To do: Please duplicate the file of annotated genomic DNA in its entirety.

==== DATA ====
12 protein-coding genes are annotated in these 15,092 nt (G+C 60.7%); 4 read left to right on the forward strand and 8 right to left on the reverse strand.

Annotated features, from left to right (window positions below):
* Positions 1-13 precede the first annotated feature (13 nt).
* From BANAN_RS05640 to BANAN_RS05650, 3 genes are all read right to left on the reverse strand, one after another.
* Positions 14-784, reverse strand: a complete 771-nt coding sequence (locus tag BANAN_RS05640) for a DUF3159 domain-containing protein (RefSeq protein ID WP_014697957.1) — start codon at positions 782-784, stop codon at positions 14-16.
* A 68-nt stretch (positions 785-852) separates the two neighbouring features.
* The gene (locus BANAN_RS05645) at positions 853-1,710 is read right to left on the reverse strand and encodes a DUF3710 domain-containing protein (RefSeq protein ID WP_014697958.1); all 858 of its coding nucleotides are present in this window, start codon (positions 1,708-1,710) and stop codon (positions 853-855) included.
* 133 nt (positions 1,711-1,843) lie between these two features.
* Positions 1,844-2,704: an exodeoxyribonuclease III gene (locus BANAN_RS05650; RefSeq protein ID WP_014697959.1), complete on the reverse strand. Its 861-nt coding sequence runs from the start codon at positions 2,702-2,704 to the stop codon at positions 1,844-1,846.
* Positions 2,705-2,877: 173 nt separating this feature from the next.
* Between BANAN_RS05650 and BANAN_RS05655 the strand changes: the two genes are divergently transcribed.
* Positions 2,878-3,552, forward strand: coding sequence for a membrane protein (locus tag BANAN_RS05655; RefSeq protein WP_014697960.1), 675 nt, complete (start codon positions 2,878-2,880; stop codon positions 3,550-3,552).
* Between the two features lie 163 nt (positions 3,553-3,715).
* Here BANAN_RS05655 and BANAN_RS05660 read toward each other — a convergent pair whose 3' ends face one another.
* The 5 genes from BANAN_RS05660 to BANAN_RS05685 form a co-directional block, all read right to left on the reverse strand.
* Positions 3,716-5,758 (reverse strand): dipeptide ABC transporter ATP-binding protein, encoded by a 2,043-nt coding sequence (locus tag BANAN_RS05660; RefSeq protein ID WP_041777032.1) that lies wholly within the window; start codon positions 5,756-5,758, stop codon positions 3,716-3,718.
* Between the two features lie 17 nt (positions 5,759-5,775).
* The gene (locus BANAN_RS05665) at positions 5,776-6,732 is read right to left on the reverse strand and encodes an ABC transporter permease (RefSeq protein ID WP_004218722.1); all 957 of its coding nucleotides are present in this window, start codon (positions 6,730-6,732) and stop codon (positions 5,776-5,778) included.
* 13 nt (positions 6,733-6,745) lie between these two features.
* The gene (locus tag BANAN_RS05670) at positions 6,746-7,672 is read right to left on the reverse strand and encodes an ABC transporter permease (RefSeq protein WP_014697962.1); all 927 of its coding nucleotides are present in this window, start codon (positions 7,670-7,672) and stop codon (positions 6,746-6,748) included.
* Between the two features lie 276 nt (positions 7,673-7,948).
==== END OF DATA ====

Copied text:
12 protein-coding genes are annotated in these 15,092 nt (G+C 60.7%); 4 read left to right on the forward strand and 8 right to left on the reverse strand.

Annotated features, from left to right (window positions below):
* Positions 1-13 precede the first annotated feature (13 nt).
* From BANAN_RS05640 to BANAN_RS05650, 3 genes are all read right to left on the reverse strand, one after another.
* Positions 14-784, reverse strand: a complete 771-nt coding sequence (locus tag BANAN_RS05640) for a DUF3159 domain-containing protein (RefSeq protein ID WP_014697957.1) — start codon at positions 782-784, stop codon at positions 14-16.
* A 68-nt stretch (positions 785-852) separates the two neighbouring features.
* The gene (locus BANAN_RS05645) at positions 853-1,710 is read right to left on the reverse strand and encodes a DUF3710 domain-containing protein (RefSeq protein ID WP_014697958.1); all 858 of its coding nucleotides are present in this window, start codon (positions 1,708-1,710) and stop codon (positions 853-855) included.
* 133 nt (positions 1,711-1,843) lie between these two features.
* Positions 1,844-2,704: an exodeoxyribonuclease III gene (locus BANAN_RS05650; RefSeq protein ID WP_014697959.1), complete on the reverse strand. Its 861-nt coding sequence runs from the start codon at positions 2,702-2,704 to the stop codon at positions 1,844-1,846.
* Positions 2,705-2,877: 173 nt separating this feature from the next.
* Between BANAN_RS05650 and BANAN_RS05655 the strand changes: the two genes are divergently transcribed.
* Positions 2,878-3,552, forward strand: coding sequence for a membrane protein (locus tag BANAN_RS05655; RefSeq protein WP_014697960.1), 675 nt, complete (start codon positions 2,878-2,880; stop codon positions 3,550-3,552).
* Between the two features lie 163 nt (positions 3,553-3,715).
* Here BANAN_RS05655 and BANAN_RS05660 read toward each other — a convergent pair whose 3' ends face one another.
* The 5 genes from BANAN_RS05660 to BANAN_RS05685 form a co-directional block, all read right to left on the reverse strand.
* Positions 3,716-5,758 (reverse strand): dipeptide ABC transporter ATP-binding protein, encoded by a 2,043-nt coding sequence (locus tag BANAN_RS05660; RefSeq protein ID WP_041777032.1) that lies wholly within the window; start codon positions 5,756-5,758, stop codon positions 3,716-3,718.
* Between the two features lie 17 nt (positions 5,759-5,775).
* The gene (locus BANAN_RS05665) at positions 5,776-6,732 is read right to left on the reverse strand and encodes an ABC transporter permease (RefSeq protein ID WP_004218722.1); all 957 of its coding nucleotides are present in this window, start codon (positions 6,730-6,732) and stop codon (positions 5,776-5,778) included.
* 13 nt (positions 6,733-6,745) lie between these two features.
* The gene (locus tag BANAN_RS05670) at positions 6,746-7,672 is read right to left on the reverse strand and encodes an ABC transporter permease (RefSeq protein WP_014697962.1); all 927 of its coding nucleotides are present in this window, start codon (positions 7,670-7,672) and stop codon (positions 6,746-6,748) included.
* Between the two features lie 276 nt (positions 7,673-7,948).